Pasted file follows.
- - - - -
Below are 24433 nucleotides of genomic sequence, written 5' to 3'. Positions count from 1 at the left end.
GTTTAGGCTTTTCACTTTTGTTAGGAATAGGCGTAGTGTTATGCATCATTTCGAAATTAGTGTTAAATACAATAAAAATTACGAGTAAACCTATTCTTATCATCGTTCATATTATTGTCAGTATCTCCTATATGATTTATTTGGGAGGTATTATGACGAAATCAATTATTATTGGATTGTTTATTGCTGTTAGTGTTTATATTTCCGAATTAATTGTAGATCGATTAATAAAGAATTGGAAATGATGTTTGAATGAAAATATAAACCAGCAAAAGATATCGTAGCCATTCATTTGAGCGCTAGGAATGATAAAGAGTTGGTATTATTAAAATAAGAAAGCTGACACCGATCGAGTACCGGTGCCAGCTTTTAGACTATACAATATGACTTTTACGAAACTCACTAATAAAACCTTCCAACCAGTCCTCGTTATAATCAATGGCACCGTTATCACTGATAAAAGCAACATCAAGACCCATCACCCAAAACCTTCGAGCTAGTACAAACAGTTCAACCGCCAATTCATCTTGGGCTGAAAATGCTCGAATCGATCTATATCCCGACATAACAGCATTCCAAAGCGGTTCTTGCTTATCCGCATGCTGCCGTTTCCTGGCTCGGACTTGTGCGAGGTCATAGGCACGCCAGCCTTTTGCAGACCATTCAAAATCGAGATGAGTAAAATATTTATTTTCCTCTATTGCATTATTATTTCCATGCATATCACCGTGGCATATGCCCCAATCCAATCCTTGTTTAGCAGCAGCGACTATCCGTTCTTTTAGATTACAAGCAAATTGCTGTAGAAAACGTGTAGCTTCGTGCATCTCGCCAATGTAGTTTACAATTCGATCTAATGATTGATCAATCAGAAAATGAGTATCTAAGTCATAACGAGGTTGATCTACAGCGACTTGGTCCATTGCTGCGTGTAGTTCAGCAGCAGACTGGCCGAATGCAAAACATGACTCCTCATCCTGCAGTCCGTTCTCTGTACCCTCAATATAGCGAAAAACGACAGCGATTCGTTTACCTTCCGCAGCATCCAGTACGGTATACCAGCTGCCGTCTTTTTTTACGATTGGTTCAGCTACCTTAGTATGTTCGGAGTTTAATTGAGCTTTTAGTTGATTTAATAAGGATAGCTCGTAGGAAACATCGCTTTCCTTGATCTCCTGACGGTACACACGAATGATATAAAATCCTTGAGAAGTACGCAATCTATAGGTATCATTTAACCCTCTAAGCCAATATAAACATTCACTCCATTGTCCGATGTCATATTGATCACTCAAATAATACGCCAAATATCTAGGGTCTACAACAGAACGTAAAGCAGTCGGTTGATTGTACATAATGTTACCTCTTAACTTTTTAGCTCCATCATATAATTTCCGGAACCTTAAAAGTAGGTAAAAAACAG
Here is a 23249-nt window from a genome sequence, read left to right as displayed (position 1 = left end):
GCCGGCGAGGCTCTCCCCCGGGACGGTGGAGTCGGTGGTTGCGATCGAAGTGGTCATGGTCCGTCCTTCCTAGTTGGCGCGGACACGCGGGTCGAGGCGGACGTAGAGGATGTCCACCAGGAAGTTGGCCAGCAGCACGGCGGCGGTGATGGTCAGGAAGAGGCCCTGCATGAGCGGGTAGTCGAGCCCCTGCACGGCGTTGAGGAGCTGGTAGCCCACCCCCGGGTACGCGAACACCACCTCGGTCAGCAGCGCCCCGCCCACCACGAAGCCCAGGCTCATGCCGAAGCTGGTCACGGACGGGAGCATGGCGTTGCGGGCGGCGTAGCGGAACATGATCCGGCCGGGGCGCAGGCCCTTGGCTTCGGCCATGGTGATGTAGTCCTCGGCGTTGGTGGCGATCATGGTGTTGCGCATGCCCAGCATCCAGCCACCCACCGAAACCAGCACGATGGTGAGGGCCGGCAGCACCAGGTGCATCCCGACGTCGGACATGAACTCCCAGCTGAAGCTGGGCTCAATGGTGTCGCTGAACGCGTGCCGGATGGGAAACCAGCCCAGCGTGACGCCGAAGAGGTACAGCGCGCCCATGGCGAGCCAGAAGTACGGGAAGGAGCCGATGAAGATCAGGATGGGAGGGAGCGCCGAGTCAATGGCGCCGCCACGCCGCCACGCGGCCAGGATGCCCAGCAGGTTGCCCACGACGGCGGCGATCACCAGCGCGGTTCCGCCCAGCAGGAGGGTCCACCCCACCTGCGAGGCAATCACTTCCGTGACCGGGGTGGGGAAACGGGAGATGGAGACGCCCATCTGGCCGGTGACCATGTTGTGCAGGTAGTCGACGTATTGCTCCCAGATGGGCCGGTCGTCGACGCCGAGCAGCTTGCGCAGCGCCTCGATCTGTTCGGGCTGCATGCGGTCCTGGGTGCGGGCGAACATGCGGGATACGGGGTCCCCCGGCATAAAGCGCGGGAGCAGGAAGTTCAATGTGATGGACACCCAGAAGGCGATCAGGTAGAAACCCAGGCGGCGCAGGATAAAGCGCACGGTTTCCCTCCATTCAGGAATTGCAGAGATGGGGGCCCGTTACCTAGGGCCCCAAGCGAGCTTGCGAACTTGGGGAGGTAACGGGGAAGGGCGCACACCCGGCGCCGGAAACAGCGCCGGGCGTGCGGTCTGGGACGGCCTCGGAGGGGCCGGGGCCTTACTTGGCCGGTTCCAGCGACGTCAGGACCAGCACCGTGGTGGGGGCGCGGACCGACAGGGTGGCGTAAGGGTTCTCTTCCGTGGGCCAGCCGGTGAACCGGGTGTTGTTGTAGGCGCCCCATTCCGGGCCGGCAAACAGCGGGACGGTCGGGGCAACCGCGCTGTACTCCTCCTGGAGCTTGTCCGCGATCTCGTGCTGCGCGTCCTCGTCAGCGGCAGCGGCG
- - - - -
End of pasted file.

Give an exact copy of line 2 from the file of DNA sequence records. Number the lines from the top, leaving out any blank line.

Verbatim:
GTTTAGGCTTTTCACTTTTGTTAGGAATAGGCGTAGTGTTATGCATCATTTCGAAATTAGTGTTAAATACAATAAAAATTACGAGTAAACCTATTCTTATCATCGTTCATATTATTGTCAGTATCTCCTATATGATTTATTTGGGAGGTATTATGACGAAATCAATTATTATTGGATTGTTTATTGCTGTTAGTGTTTATATTTCCGAATTAATTGTAGATCGATTAATAAAGAATTGGAAATGATGTTTGAATGAAAATATAAACCAGCAAAAGATATCGTAGCCATTCATTTGAGCGCTAGGAATGATAAAGAGTTGGTATTATTAAAATAAGAAAGCTGACACCGATCGAGTACCGGTGCCAGCTTTTAGACTATACAATATGACTTTTACGAAACTCACTAATAAAACCTTCCAACCAGTCCTCGTTATAATCAATGGCACCGTTATCACTGATAAAAGCAACATCAAGACCCATCACCCAAAACCTTCGAGCTAGTACAAACAGTTCAACCGCCAATTCATCTTGGGCTGAAAATGCTCGAATCGATCTATATCCCGACATAACAGCATTCCAAAGCGGTTCTTGCTTATCCGCATGCTGCCGTTTCCTGGCTCGGACTTGTGCGAGGTCATAGGCACGCCAGCCTTTTGCAGACCATTCAAAATCGAGATGAGTAAAATATTTATTTTCCTCTATTGCATTATTATTTCCATGCATATCACCGTGGCATATGCCCCAATCCAATCCTTGTTTAGCAGCAGCGACTATCCGTTCTTTTAGATTACAAGCAAATTGCTGTAGAAAACGTGTAGCTTCGTGCATCTCGCCAATGTAGTTTACAATTCGATCTAATGATTGATCAATCAGAAAATGAGTATCTAAGTCATAACGAGGTTGATCTACAGCGACTTGGTCCATTGCTGCGTGTAGTTCAGCAGCAGACTGGCCGAATGCAAAACATGACTCCTCATCCTGCAGTCCGTTCTCTGTACCCTCAATATAGCGAAAAACGACAGCGATTCGTTTACCTTCCGCAGCATCCAGTACGGTATACCAGCTGCCGTCTTTTTTTACGATTGGTTCAGCTACCTTAGTATGTTCGGAGTTTAATTGAGCTTTTAGTTGATTTAATAAGGATAGCTCGTAGGAAACATCGCTTTCCTTGATCTCCTGACGGTACACACGAATGATATAAAATCCTTGAGAAGTACGCAATCTATAGGTATCATTTAACCCTCTAAGCCAATATAAACATTCACTCCATTGTCCGATGTCATATTGATCACTCAAATAATACGCCAAATATCTAGGGTCTACAACAGAACGTAAAGCAGTCGGTTGATTGTACATAATGTTACCTCTTAACTTTTTAGCTCCATCATATAATTTCCGGAACCTTAAAAGTAGGTAAAAAACAG